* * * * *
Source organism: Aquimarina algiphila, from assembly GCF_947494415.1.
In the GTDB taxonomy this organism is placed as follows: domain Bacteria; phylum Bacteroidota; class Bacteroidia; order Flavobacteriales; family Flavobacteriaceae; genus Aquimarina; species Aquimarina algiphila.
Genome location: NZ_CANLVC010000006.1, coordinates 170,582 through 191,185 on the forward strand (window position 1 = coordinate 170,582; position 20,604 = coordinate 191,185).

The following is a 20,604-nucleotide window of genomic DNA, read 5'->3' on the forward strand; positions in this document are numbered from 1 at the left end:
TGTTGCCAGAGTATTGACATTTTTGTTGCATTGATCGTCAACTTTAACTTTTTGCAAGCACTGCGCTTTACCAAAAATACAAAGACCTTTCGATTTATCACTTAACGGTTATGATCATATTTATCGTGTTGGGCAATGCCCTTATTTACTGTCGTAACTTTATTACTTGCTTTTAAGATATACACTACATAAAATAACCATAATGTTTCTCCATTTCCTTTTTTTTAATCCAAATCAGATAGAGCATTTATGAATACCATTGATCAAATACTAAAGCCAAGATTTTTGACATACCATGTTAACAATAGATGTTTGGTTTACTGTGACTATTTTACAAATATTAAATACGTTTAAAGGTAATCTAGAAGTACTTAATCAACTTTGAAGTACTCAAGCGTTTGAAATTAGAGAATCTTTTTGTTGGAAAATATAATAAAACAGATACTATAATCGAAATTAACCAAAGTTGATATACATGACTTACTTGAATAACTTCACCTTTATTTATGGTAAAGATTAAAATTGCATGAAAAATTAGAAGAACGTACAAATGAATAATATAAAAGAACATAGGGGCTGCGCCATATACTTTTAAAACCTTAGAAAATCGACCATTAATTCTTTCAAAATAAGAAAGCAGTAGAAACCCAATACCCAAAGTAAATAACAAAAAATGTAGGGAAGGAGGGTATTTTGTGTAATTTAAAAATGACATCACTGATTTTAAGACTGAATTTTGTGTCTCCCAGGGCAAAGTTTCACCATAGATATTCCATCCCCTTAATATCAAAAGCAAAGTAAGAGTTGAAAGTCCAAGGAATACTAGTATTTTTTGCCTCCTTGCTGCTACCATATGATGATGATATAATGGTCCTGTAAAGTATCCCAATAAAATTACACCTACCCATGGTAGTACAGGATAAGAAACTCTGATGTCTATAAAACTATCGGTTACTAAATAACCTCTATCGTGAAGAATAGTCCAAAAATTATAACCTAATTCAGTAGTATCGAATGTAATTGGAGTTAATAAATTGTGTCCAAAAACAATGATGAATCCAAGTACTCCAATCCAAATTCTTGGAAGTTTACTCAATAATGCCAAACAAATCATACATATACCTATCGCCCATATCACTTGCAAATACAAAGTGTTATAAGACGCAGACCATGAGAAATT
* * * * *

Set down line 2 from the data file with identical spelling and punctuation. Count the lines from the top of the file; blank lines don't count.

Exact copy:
In the GTDB taxonomy this organism is placed as follows: domain Bacteria; phylum Bacteroidota; class Bacteroidia; order Flavobacteriales; family Flavobacteriaceae; genus Aquimarina; species Aquimarina algiphila.